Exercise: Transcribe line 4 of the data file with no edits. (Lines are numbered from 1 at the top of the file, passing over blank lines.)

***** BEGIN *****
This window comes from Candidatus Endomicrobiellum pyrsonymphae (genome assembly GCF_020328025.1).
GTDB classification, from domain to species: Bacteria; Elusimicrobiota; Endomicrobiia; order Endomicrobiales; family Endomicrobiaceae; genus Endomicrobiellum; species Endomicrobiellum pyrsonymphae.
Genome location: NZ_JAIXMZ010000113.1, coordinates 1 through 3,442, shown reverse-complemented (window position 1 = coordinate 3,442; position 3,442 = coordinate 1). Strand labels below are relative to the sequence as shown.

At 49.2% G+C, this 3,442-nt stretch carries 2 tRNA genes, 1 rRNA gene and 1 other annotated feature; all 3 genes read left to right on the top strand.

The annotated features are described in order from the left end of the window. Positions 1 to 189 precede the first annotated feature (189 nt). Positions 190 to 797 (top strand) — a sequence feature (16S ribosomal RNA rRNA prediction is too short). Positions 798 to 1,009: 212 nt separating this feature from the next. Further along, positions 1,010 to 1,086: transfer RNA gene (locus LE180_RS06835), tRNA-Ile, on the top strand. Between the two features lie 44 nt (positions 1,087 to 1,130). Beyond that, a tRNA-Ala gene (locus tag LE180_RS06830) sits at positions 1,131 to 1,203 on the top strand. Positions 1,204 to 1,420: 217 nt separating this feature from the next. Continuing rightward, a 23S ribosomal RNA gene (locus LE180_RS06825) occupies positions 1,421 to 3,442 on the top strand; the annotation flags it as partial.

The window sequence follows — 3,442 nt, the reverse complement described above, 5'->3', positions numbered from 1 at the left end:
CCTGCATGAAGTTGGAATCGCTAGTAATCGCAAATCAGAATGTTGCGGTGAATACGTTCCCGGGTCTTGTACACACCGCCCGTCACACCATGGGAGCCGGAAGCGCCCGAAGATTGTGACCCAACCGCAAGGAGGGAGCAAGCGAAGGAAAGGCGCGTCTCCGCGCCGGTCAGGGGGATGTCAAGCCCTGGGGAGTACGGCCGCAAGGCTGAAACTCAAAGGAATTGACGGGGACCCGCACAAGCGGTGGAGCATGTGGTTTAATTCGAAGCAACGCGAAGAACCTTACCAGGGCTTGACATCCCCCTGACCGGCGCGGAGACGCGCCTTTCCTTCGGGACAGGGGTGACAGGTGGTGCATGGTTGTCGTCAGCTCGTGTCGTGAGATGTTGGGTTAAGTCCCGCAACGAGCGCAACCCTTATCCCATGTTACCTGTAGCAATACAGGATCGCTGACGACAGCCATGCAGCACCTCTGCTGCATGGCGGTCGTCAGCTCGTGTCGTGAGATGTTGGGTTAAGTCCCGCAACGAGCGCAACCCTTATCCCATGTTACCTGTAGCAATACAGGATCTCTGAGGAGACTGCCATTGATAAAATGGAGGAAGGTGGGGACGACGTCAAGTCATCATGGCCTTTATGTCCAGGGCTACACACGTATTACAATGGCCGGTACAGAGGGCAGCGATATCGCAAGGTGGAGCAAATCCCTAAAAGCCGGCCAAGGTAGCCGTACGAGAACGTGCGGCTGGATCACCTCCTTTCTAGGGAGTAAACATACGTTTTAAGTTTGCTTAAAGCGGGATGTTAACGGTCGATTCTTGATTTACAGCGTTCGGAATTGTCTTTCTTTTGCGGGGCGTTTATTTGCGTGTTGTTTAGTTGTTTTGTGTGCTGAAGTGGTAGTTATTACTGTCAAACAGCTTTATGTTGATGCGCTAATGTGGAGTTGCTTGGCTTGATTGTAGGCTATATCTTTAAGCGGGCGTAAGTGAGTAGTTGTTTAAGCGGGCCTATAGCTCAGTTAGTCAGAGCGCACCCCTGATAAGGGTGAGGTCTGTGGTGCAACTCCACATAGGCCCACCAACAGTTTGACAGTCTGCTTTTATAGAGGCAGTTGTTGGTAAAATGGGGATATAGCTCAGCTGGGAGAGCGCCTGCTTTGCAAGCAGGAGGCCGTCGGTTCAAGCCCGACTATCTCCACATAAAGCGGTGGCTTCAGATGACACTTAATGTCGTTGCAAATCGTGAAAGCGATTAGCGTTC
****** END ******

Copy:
At 49.2% G+C, this 3,442-nt stretch carries 2 tRNA genes, 1 rRNA gene and 1 other annotated feature; all 3 genes read left to right on the top strand.